Ripples aplenty

Last week’s geopuzzle was really just an excuse to show off more photos of the rather nice sedimentary structures preserved in the Archean rocks I visited the other week. All of the photos show preserved ripple marks. I’ve always found it difficult to picture how turbulent river and tidal currents always manage to produce these lovely regular structures; it seems that I’m not the only one, as apparently modelling these things is pretty hard. Nonetheless, you can get a lot of environmental information from these bedforms:

  • Type of current – constant, unidirectional currents tend to form ripples with a steep side facing in the direction of flow, and a shallow side facing away from the direction of flow. In tidal environments, where you get oscillating back and forth currents generated by waves, the ripples tend to be much more symmetrical in form.

  • Current speed – long straight ripple crests tend to indicate slightly slower current speeds than shorter, sinous ones. I assume (but am not certain) that this is something to do with increasing turbulence as the water starts flowing faster.

I thought that the most obvious difference between the first two photos was that the ripple crests in the second photo are much more undulating in form. However, most commentators also picked up on an apparent difference in their symmetry – the first photo appears to have asymmetric ripples formed by a constant current flowing from right to left, whereas the second photo appears to show much more symmetrical ripples consistent with oscillating tidal currents. Looking again, I think y’all might be right.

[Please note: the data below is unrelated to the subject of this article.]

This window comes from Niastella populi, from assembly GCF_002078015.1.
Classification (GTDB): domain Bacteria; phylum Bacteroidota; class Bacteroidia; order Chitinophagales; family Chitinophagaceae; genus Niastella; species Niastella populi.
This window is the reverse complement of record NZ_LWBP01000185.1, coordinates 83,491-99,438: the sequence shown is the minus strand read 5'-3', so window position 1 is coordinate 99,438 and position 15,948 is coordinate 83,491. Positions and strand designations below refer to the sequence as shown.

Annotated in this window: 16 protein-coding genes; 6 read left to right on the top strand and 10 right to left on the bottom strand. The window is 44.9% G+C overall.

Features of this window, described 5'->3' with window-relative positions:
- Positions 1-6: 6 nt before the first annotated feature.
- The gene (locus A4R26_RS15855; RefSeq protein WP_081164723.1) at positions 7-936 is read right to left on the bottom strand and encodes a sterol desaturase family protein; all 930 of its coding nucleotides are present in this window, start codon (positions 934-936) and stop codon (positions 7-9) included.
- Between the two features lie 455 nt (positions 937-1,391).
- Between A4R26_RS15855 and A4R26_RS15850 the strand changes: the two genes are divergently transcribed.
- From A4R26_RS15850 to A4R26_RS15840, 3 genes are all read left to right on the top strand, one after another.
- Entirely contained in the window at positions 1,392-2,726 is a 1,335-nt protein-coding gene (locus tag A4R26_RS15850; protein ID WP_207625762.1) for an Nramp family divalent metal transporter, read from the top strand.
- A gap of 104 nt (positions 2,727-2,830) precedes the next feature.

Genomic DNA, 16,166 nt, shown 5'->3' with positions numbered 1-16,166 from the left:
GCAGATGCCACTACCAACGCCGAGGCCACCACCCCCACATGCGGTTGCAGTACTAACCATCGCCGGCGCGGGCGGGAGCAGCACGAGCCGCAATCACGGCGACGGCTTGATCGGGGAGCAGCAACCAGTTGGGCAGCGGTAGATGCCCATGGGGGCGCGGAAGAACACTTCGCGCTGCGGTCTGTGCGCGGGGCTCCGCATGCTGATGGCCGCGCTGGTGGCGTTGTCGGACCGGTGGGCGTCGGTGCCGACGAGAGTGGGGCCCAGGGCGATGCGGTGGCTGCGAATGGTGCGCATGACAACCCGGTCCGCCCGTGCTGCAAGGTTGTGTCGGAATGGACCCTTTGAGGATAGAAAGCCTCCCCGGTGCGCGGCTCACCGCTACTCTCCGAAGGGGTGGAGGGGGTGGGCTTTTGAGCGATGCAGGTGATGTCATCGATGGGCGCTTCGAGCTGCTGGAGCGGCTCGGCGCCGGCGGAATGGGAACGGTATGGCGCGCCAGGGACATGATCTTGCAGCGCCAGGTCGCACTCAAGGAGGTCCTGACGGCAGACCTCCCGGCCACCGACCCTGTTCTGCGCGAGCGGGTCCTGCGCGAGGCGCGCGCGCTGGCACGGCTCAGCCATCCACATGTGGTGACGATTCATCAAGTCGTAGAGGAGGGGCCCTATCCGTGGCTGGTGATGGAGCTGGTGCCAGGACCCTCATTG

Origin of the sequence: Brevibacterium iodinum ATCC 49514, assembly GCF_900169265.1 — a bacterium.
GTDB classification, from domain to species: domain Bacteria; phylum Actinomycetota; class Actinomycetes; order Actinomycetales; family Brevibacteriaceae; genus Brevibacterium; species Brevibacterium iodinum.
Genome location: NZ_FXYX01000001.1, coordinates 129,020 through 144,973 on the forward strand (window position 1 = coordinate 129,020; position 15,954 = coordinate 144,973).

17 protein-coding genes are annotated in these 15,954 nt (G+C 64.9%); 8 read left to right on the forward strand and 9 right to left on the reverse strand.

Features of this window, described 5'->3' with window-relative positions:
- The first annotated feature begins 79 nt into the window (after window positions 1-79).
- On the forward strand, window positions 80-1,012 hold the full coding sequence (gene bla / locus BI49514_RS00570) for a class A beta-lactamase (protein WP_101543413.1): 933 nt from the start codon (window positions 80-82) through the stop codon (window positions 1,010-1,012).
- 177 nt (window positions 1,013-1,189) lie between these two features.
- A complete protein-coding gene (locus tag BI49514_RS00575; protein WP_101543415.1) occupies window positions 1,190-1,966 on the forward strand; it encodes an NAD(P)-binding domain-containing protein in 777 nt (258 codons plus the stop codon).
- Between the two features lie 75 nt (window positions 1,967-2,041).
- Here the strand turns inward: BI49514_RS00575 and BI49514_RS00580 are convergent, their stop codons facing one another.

gp11-1a.jpg

gp11-2a.jpg

The final photo, as I said at the time, was tricky. A couple of people noticed that there appear to be two sets of ripples, indicating different current directions, preserved on the same bedding surface:

gp11-3a.jpg

These interfering sets of ripples are thought to be yet another example of the binding activity of those Archean bacterial mats: the idea is that mat growth stops earlier ripples from being completely reworked by later seasonal currents, which have a different direction. Of course, this implies that these ripples are also formed by the flow of water rather than being aeolian (wind-blown), as a couple of people thought. If this interpretation is correct, then these structures formed in the inter-tidal zone, so we’d expect them to be fairly symmetrical; what do you think?

Categories: geopuzzling

Comments (1)

  1. wazza says:

    Broken link there, which is a shame, because those bacterial mats are fascinating